CDF 2 and CDF2 Holdings are our indirect wholly-owned, non-consolidated VIEs that are intended to be special purpose, bankruptcy remote entities. CDF 2 has entered into the Phase II Credit Agreement, pursuant to which it may borrow up to $77.5 million in the aggregate. As of March 31, 2012, the outstanding principal balance under the Phase II Credit Agreement was $36.2 million. CDF2 Holdings has entered into the CHG Lease pursuant to which CHG has committed to provide sale/leaseback financing for digital cinema projection systems that are partially financed by the Phase II Credit Agreement in an amount up to approximately $23.1 million in the aggregate. As of March 31, 2012, CHG had provided approximately $26.3 million of sale/leaseback financing for such digital cinema projection systems. These facilities are non-recourse to the Company and our subsidiaries, excluding the Company's VIE, CDF2 Holdings, as the case may be. Although the Phase II financing arrangements undertaken by CDF 2 and CDF 2 Holdings are important to the Company with respect to the success of its Phase II Deployment, the Company’s financial exposure related to the debt of CDF 2 and CDF 2 Holdings is limited to the $2 million initial investment it made into CDF 2 and CDF 2 Holdings. As of March 31, 2012, the book value of this investment was approximately $1.5 million.
The obligations and restrictions under the Phase II Credit Agreement and the CHG Lease could have important consequences for CDF 2 and CDF 2 Holdings, including:
Limiting their ability to obtain necessary financing in the future;
requiring them to dedicate a substantial portion of their cash flow to payments on their debt obligations, thereby reducing the availability of their cash flow for other uses; and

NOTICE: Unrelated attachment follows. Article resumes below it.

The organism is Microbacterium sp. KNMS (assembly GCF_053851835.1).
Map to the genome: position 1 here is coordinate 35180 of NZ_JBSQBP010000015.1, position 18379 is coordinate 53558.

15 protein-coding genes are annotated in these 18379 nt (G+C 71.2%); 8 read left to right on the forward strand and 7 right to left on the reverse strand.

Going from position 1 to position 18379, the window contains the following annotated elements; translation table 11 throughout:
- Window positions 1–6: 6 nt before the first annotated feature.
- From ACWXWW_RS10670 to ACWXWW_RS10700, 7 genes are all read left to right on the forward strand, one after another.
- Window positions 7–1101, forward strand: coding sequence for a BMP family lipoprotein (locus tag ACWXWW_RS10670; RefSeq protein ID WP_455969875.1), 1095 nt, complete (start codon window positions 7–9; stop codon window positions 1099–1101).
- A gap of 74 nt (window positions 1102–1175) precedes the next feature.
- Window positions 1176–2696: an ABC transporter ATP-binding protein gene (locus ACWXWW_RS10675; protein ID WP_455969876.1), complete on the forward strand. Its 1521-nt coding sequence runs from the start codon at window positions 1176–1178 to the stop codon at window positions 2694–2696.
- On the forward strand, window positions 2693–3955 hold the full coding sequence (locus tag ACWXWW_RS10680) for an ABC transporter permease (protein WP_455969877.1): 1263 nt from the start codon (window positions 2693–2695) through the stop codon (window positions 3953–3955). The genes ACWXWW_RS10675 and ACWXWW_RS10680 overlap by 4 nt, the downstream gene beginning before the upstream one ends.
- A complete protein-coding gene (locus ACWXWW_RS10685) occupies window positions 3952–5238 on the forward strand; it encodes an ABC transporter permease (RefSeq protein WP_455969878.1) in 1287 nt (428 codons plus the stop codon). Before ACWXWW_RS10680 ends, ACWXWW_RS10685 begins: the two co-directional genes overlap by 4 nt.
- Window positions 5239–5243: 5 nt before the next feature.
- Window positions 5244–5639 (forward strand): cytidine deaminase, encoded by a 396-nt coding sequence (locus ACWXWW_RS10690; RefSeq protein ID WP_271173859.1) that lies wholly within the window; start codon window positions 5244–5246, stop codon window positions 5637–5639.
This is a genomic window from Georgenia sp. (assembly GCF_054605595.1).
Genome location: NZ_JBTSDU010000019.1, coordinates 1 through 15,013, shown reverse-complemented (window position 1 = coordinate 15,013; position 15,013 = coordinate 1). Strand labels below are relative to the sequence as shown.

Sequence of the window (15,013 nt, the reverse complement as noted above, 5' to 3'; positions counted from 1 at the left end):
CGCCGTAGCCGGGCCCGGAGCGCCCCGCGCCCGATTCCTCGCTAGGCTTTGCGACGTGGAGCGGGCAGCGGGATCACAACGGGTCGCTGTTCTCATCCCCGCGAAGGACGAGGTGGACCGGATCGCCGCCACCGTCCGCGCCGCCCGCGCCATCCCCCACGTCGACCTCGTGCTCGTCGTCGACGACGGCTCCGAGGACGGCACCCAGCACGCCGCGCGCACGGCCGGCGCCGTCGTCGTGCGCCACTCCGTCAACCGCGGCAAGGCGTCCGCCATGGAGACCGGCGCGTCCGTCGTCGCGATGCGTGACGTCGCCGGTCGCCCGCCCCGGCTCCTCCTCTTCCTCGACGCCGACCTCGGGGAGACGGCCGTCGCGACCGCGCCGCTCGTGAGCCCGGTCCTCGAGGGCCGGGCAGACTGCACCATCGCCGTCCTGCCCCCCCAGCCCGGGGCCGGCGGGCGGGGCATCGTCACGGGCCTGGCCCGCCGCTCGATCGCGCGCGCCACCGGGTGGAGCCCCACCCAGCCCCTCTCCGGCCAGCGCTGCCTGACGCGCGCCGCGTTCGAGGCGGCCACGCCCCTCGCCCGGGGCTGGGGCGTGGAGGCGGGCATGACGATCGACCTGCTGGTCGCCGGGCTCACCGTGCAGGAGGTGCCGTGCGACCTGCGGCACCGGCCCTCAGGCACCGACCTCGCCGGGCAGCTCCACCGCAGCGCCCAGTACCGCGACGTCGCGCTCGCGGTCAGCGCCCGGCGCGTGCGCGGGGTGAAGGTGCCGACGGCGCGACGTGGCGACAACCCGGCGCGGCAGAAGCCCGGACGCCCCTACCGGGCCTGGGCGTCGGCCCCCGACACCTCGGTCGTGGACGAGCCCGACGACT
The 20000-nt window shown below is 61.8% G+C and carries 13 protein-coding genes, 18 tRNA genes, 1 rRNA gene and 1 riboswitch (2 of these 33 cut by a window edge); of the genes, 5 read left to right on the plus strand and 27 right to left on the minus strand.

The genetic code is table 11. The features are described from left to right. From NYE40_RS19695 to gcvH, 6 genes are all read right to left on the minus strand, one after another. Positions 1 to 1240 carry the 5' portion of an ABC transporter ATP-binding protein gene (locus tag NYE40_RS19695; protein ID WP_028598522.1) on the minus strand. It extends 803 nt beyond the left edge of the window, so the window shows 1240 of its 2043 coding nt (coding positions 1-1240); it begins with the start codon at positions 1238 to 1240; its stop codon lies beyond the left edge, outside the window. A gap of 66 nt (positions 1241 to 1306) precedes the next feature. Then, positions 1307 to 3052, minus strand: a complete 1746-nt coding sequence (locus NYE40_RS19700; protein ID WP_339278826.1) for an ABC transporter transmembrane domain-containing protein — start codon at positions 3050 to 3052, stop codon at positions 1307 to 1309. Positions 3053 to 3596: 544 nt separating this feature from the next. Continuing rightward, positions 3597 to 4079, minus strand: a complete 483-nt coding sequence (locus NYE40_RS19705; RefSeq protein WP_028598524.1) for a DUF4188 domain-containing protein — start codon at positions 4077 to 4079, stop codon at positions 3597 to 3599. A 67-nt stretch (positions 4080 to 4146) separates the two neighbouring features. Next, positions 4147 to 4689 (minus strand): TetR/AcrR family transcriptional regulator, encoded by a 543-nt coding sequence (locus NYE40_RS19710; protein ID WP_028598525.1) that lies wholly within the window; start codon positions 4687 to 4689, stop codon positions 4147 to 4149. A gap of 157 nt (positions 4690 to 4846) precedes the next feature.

limiting our ability to pay dividends to our shareholders.
If we are unable to meet our lease and debt obligations, we could be forced to restructure or refinance our obligations, to seek additional equity financing or to sell assets, which we may not be able to do on satisfactory terms or at all. As a result, we could default on those obligations and in the event of such default, our lenders could accelerate our debt or take other actions that could restrict our operations.
The foregoing risks would be intensified to the extent we borrow additional money or incur additional debt.
 
The agreements governing the financing of our Phase I Deployment, part of our Phase II Deployment and our issuance of the 2010 Note impose certain limitations on us.
The Phase I Credit Agreement governing the financing of our Phase I Deployment restricts the ability of CDF I and its existing and future subsidiaries to, among other things:

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make certain capital expenditures and investments;
incur other indebtedness or liens;
engage in a new line of business;
sell assets;
pay dividends or make distributions to shareholders;
acquire, consolidate with, or merge with or into other companies; and
enter into transactions with affiliates.
One or more of the KBC Agreements governing part of the financing of our Phase II Deployment restrict the ability of Phase 2 B/AIX to, among other things:
dispose of or incur other liens on the digital cinema projection systems financed by KBC;
engage in a new line of business;
sell assets outside the ordinary course of business or on other than arm’s length terms;
make payments to majority owned affiliated companies; and
consolidate with, or merge with or into other companies.
The agreements governing the 2010 Note restrict the ability of the Company and its subsidiaries, subject to certain exceptions, to, among other things:
incur other indebtedness or liens;
create or acquire subsidiaries which do not guarantee the notes;